Minister asks new vice-chancellor to boost research

While Rwanda aspires to shift from an agriculture-based country to a knowledge-based one, academia continues to lag behind in terms of conducting relevant research and also promoting quality education, a tendency that should change.

Dr Valentine Uwamariya, the minister of education, made this call on 13 February while officiating at the handover event between Dr Papias Musafiri Malimba, who served as acting vice-chancellor for four months, and the incoming vice-chancellor of the University of Rwanda (UR), Professor Alexandre Lyambabaje.

Uwamariya emphasised that the university should lead in conducting research that informs policies and strives to boost the quality of education.

The UR has 1,115 academic staff across its six colleges but only 28% are involved in research activities and published the findings, according to figures from the university. The institution has more than 27,000 students, 8% of whom are in post-graduate programmes.

Research should have an impact

Uwamariya said that the UR had a role to play if the country were to achieve the objective of becoming a knowledge-based country.

“Very often, we talk about becoming a knowledge-based economy and that knowledge is provided through education. The UR should be more productive and play a role,” she said, shortly after the handover ceremony at the UR headquarters in Kigali.

Uwamariya said the university should improve the quality of education but it also had the responsibility to carry out research that impacted the community and the country.

“We want the UR to be the university that carries out the research that brings about changes in communities and that contributes to the attainment of the knowledge-based economy we are talking about,” she said.

Uwamariya told University World News that Lyambabaje was expected to make the UR a leading university.

She said Lyambabaje would strive to work with others to support the development of Rwanda by discovering and advancing knowledge while being committed to the highest standards of academic excellence and preparing students for lives of service, leadership, and solutions.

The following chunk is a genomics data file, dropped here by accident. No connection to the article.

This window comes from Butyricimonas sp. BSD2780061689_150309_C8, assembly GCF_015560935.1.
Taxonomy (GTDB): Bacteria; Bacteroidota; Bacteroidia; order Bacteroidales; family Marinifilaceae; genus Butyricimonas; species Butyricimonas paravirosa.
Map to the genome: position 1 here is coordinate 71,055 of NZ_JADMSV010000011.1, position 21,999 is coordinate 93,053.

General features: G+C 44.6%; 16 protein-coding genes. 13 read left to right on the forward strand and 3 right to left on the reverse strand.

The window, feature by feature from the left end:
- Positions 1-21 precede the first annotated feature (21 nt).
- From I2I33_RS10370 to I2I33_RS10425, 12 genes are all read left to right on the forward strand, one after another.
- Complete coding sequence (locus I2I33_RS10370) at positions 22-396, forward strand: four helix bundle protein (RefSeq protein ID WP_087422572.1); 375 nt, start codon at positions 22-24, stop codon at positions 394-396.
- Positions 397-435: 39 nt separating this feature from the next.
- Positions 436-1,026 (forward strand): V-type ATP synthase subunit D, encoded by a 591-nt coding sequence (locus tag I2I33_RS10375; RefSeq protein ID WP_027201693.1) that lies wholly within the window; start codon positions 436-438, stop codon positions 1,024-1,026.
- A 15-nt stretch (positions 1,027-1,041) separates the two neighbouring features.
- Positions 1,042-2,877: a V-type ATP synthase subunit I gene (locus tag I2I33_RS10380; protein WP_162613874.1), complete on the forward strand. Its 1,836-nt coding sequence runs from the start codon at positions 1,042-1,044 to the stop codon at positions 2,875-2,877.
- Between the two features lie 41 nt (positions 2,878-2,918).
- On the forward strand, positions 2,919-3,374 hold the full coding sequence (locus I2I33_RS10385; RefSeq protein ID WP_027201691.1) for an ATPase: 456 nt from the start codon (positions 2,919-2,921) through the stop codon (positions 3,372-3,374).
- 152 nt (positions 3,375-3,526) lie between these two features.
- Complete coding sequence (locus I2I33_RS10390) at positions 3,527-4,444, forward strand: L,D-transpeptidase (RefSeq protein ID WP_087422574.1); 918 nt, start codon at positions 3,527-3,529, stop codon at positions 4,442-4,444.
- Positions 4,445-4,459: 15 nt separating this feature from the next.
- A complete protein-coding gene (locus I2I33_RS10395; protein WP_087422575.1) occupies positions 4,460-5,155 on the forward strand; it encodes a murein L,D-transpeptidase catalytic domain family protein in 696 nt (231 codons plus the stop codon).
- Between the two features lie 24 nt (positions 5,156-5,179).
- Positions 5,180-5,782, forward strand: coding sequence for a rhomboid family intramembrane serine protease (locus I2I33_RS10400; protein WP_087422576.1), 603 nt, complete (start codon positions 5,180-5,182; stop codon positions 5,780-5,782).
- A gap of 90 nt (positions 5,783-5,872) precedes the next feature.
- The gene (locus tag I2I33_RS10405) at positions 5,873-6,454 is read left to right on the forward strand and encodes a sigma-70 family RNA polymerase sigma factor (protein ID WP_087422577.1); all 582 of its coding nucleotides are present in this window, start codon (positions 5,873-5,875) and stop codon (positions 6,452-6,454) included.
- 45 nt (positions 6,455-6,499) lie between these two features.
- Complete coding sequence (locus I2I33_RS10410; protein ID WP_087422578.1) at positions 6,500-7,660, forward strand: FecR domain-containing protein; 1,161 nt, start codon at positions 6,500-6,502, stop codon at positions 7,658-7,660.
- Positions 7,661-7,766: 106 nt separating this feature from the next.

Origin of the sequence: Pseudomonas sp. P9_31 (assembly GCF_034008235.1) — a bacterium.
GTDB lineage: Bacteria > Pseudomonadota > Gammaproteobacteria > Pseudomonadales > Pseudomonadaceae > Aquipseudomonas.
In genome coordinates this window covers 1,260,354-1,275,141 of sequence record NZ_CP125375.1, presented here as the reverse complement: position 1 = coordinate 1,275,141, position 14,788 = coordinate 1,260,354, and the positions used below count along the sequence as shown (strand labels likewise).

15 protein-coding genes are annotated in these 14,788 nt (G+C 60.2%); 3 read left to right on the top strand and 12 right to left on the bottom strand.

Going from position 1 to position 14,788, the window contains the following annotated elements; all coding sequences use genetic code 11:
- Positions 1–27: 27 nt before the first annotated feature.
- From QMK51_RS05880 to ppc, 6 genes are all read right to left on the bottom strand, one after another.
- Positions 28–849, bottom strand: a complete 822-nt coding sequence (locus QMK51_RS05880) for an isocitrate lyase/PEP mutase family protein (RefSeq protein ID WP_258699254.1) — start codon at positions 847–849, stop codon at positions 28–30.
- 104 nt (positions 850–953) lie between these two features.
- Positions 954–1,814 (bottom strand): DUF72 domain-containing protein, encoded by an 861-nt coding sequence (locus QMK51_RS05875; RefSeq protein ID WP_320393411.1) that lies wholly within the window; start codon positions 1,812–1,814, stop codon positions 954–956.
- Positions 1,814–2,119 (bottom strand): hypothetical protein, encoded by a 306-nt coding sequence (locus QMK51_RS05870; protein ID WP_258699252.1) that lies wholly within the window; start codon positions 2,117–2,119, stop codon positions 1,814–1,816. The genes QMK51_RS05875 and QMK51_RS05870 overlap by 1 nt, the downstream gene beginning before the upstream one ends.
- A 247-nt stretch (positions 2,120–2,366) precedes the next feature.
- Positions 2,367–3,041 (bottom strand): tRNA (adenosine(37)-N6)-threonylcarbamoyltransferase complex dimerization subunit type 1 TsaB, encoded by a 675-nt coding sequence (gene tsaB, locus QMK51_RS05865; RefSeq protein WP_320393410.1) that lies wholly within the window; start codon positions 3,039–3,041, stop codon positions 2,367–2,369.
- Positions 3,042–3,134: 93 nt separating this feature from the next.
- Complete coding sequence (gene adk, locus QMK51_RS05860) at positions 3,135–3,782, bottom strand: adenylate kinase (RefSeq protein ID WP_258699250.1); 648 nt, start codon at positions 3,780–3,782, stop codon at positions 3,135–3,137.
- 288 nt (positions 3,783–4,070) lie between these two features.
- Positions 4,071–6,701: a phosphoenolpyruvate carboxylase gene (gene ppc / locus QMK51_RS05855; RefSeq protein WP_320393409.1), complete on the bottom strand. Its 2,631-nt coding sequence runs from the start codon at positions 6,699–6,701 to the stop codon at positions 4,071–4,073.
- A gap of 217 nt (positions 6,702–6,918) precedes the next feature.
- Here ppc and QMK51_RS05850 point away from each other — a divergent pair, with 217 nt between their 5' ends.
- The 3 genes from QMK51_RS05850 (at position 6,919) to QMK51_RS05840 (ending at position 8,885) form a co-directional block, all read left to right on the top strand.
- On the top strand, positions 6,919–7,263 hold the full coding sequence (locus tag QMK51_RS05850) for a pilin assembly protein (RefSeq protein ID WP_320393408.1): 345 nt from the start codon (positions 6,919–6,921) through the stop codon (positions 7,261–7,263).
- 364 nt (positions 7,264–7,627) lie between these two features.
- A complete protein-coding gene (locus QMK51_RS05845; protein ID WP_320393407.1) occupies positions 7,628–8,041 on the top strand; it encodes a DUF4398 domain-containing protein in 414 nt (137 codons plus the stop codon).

“He is expected to drive change aimed at achieving the university’s vision and mission and building the partnership with other high-ranking universities worldwide,” Uwamariya said.

Generating revenue

Speaking to the press after the handover, Lyambabaje said he was eager to work with the university staff and industry to advance the quality of education, and work on more research papers that were not simply kept on shelves after publication, but whose findings would be used to change people’s lives.

“We need to work with industry in the early preparation stages, such as in curriculum development, teaching the developed curriculum as well as providing internships or industrial attachment to students. That will help us promote the quality of education,” he said.

“Another thing I think is very important is to know how the research we carry out helps the communities around us and contributes to socio-economic development.

“For instance, if one carries out research on how to turn waste into a given product, what follows?” he asked, questioning whether academics simply published research findings in international journals to be lauded for their research, without any benefit to citizens. “We also have to look into this,” he added.

Lyambabaje also talked about the potential of university staff and students to generate their own revenue through research and consultancies. Government and local companies hire foreigners to do the work, but the UR should win similar tenders, he said.

“We can look at how to build our capacity and, whenever our country seeks to conduct any study or research, we can be right there to do the job. I am very sure we can do it in a professional way. I don’t see any reason [why] the country should lose money to foreign researchers.”

According to Dr Alexandre Ngenzi, who offers computer science and engineering at the University of Rwanda’s college of science and technology, the university should come up with plans to motivate researchers and mobilise research funds.

“There is a need to motivate researchers,” he said, adding that an academic might publish one research paper, but, to produce two or more would require a budget.

“There is no budget allocated for that, and that needs to change,” he said.

Joseph Ntahompagaze, who holds a PhD in astrophysics, said academics expected the new leadership to support researchers with grants and to strengthen partnerships between the university and industry.

The 61-year-old Lyambabaje completed his PhD in mathematics at the University of Rennes in France. He served as the permanent secretary in the Rwanda Ministry of Education.

He later carried out research at the UR and offered courses at the Institute of Applied Sciences (INES Ruhengeri), based in the Musanze district of Rwanda’s Northern Province.

His political career has included a stint as the minister of commerce, tourism industry, investments promotion and cooperatives between 2000 and 2003.